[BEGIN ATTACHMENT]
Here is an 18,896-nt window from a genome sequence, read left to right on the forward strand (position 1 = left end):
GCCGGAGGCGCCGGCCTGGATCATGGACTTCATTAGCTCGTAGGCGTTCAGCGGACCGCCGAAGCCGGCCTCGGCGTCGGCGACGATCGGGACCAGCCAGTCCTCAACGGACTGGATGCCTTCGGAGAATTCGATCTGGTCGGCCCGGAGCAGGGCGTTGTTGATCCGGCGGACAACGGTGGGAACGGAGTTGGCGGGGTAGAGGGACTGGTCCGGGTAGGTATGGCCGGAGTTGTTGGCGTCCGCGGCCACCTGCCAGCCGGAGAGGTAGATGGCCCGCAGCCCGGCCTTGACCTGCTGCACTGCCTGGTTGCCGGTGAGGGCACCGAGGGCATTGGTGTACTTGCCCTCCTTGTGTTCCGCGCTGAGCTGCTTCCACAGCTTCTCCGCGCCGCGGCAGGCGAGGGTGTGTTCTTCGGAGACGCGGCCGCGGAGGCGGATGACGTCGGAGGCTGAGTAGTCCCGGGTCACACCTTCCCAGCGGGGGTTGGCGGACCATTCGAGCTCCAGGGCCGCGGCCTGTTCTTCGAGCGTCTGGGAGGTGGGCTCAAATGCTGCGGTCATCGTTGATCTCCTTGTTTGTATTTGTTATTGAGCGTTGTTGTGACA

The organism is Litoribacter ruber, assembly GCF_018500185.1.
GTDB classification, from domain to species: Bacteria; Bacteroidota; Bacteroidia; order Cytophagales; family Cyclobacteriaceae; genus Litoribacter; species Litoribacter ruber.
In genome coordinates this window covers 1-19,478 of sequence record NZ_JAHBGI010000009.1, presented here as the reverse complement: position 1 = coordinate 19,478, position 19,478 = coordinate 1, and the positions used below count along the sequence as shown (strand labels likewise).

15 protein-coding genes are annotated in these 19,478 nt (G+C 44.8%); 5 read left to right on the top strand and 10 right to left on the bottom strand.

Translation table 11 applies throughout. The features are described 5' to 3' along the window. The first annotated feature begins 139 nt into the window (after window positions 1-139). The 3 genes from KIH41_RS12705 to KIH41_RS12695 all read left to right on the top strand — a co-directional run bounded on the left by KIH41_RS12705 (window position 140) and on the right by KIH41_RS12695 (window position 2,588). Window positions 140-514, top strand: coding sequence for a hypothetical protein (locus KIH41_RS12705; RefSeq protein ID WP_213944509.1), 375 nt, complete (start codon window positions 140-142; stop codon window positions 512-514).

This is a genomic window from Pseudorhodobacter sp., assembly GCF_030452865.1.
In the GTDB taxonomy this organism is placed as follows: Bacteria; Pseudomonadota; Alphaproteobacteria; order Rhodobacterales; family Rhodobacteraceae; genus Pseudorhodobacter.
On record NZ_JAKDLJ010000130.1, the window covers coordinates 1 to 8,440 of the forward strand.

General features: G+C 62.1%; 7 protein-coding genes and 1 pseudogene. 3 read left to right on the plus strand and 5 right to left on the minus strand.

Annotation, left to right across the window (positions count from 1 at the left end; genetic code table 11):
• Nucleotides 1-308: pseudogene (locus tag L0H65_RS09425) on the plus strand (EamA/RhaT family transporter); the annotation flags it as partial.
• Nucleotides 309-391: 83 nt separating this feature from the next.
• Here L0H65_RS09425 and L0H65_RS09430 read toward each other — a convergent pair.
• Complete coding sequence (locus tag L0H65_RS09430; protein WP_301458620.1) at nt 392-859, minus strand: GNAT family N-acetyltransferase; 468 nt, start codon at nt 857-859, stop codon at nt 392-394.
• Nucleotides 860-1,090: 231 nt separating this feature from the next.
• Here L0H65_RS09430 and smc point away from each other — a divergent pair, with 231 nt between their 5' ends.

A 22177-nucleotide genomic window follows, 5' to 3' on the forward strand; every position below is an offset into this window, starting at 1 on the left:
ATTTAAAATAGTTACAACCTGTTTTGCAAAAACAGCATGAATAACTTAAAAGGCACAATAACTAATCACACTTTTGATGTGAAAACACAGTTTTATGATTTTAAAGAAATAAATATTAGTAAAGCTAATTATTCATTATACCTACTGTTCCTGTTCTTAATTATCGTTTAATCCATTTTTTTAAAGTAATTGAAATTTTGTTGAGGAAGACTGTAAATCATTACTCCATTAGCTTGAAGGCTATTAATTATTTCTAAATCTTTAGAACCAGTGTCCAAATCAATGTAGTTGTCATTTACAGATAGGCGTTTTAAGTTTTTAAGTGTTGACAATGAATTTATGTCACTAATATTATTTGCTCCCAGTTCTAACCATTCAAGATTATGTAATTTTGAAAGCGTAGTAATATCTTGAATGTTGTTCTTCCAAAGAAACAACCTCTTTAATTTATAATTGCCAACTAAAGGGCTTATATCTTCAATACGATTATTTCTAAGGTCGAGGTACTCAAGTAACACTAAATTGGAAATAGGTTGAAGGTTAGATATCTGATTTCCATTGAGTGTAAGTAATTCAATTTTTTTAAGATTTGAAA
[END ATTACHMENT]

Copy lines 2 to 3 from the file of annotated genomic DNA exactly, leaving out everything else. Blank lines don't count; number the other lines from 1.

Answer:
GCCGGAGGCGCCGGCCTGGATCATGGACTTCATTAGCTCGTAGGCGTTCAGCGGACCGCCGAAGCCGGCCTCGGCGTCGGCGACGATCGGGACCAGCCAGTCCTCAACGGACTGGATGCCTTCGGAGAATTCGATCTGGTCGGCCCGGAGCAGGGCGTTGTTGATCCGGCGGACAACGGTGGGAACGGAGTTGGCGGGGTAGAGGGACTGGTCCGGGTAGGTATGGCCGGAGTTGTTGGCGTCCGCGGCCACCTGCCAGCCGGAGAGGTAGATGGCCCGCAGCCCGGCCTTGACCTGCTGCACTGCCTGGTTGCCGGTGAGGGCACCGAGGGCATTGGTGTACTTGCCCTCCTTGTGTTCCGCGCTGAGCTGCTTCCACAGCTTCTCCGCGCCGCGGCAGGCGAGGGTGTGTTCTTCGGAGACGCGGCCGCGGAGGCGGATGACGTCGGAGGCTGAGTAGTCCCGGGTCACACCTTCCCAGCGGGGGTTGGCGGACCATTCGAGCTCCAGGGCCGCGGCCTGTTCTTCGAGCGTCTGGGAGGTGGGCTCAAATGCTGCGGTCATCGTTGATCTCCTTGTTTGTATTTGTTATTGAGCGTTGTTGTGACA

The organism is Litoribacter ruber, assembly GCF_018500185.1.